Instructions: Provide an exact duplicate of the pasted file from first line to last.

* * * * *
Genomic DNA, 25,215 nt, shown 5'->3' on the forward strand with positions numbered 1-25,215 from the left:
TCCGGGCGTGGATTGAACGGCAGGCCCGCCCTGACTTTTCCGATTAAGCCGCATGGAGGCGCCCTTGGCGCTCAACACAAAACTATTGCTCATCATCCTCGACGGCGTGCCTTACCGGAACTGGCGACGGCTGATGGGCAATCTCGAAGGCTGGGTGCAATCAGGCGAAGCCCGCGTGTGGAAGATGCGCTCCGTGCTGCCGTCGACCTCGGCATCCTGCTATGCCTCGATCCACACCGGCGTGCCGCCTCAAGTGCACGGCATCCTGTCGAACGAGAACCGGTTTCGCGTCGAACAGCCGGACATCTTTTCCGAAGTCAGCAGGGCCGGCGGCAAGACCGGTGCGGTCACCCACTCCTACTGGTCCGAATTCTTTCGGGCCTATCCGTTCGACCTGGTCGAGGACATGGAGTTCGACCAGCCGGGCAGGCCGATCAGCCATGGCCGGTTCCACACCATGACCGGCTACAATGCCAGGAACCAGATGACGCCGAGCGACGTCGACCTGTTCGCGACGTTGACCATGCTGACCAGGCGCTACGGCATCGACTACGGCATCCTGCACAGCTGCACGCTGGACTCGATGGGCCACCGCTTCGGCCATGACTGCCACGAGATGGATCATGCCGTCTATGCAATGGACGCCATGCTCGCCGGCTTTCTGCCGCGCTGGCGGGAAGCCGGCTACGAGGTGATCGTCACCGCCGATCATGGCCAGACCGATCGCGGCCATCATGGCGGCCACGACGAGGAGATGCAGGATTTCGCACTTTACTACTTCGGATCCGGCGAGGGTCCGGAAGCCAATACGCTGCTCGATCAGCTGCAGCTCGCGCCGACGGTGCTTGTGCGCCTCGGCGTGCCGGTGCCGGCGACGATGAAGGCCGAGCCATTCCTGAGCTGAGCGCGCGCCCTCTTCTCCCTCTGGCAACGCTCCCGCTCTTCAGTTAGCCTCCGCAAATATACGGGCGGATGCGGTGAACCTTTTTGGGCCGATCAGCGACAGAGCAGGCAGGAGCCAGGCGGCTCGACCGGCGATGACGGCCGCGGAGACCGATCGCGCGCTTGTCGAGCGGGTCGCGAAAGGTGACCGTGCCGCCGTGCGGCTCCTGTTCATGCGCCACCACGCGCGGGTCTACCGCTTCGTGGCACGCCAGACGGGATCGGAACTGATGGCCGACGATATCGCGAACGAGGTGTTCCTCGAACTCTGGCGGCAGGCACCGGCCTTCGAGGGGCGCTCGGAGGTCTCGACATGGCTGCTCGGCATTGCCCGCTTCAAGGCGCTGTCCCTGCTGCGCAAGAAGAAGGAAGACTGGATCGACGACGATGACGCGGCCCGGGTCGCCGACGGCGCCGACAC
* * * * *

Genomic DNA, 25,215 nt, shown 5'->3' on the forward strand with positions numbered 1-25,215 from the left:
TCCGGGCGTGGATTGAACGGCAGGCCCGCCCTGACTTTTCCGATTAAGCCGCATGGAGGCGCCCTTGGCGCTCAACACAAAACTATTGCTCATCATCCTCGACGGCGTGCCTTACCGGAACTGGCGACGGCTGATGGGCAATCTCGAAGGCTGGGTGCAATCAGGCGAAGCCCGCGTGTGGAAGATGCGCTCCGTGCTGCCGTCGACCTCGGCATCCTGCTATGCCTCGATCCACACCGGCGTGCCGCCTCAAGTGCACGGCATCCTGTCGAACGAGAACCGGTTTCGCGTCGAACAGCCGGACATCTTTTCCGAAGTCAGCAGGGCCGGCGGCAAGACCGGTGCGGTCACCCACTCCTACTGGTCCGAATTCTTTCGGGCCTATCCGTTCGACCTGGTCGAGGACATGGAGTTCGACCAGCCGGGCAGGCCGATCAGCCATGGCCGGTTCCACACCATGACCGGCTACAATGCCAGGAACCAGATGACGCCGAGCGACGTCGACCTGTTCGCGACGTTGACCATGCTGACCAGGCGCTACGGCATCGACTACGGCATCCTGCACAGCTGCACGCTGGACTCGATGGGCCACCGCTTCGGCCATGACTGCCACGAGATGGATCATGCCGTCTATGCAATGGACGCCATGCTCGCCGGCTTTCTGCCGCGCTGGCGGGAAGCCGGCTACGAGGTGATCGTCACCGCCGATCATGGCCAGACCGATCGCGGCCATCATGGCGGCCACGACGAGGAGATGCAGGATTTCGCACTTTACTACTTCGGATCCGGCGAGGGTCCGGAAGCCAATACGCTGCTCGATCAGCTGCAGCTCGCGCCGACGGTGCTTGTGCGCCTCGGCGTGCCGGTGCCGGCGACGATGAAGGCCGAGCCATTCCTGAGCTGAGCGCGCGCCCTCTTCTCCCTCTGGCAACGCTCCCGCTCTTCAGTTAGCCTCCGCAAATATACGGGCGGATGCGGTGAACCTTTTTGGGCCGATCAGCGACAGAGCAGGCAGGAGCCAGGCGGCTCGACCGGCGATGACGGCCGCGGAGACCGATCGCGCGCTTGTCGAGCGGGTCGCGAAAGGTGACCGTGCCGCCGTGCGGCTCCTGTTCATGCGCCACCACGCGCGGGTCTACCGCTTCGTGGCACGCCAGACGGGATCGGAACTGATGGCCGACGATATCGCGAACGAGGTGTTCCTCGAACTCTGGCGGCAGGCACCGGCCTTCGAGGGGCGCTCGGAGGTCTCGACATGGCTGCTCGGCATTGCCCGCTTCAAGGCGCTGTCCCTGCTGCGCAAGAAGAAGGAAGACTGGATCGACGACGATGACGCGGCCCGGGTCGCCGACGGCGCCGACAC